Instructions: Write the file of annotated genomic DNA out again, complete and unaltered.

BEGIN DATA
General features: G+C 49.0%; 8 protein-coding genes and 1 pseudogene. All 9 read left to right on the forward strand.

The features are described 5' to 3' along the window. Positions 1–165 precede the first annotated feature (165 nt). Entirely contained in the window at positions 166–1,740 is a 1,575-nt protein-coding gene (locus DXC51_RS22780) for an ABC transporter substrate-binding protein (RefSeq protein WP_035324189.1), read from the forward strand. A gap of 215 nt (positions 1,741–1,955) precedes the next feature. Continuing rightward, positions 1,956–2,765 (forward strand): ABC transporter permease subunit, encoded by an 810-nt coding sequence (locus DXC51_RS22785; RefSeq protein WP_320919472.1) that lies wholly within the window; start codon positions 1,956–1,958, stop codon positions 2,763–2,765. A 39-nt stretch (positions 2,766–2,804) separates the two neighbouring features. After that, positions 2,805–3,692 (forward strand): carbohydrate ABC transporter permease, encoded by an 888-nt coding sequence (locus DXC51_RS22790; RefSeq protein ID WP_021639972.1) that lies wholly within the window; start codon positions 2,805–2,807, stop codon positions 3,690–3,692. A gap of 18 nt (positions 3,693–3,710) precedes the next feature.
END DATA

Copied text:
General features: G+C 49.0%; 8 protein-coding genes and 1 pseudogene. All 9 read left to right on the forward strand.

The features are described 5' to 3' along the window. Positions 1–165 precede the first annotated feature (165 nt). Entirely contained in the window at positions 166–1,740 is a 1,575-nt protein-coding gene (locus DXC51_RS22780) for an ABC transporter substrate-binding protein (RefSeq protein WP_035324189.1), read from the forward strand. A gap of 215 nt (positions 1,741–1,955) precedes the next feature. Continuing rightward, positions 1,956–2,765 (forward strand): ABC transporter permease subunit, encoded by an 810-nt coding sequence (locus DXC51_RS22785; RefSeq protein WP_320919472.1) that lies wholly within the window; start codon positions 1,956–1,958, stop codon positions 2,763–2,765. A 39-nt stretch (positions 2,766–2,804) separates the two neighbouring features. After that, positions 2,805–3,692 (forward strand): carbohydrate ABC transporter permease, encoded by an 888-nt coding sequence (locus DXC51_RS22790; RefSeq protein ID WP_021639972.1) that lies wholly within the window; start codon positions 2,805–2,807, stop codon positions 3,690–3,692. A gap of 18 nt (positions 3,693–3,710) precedes the next feature.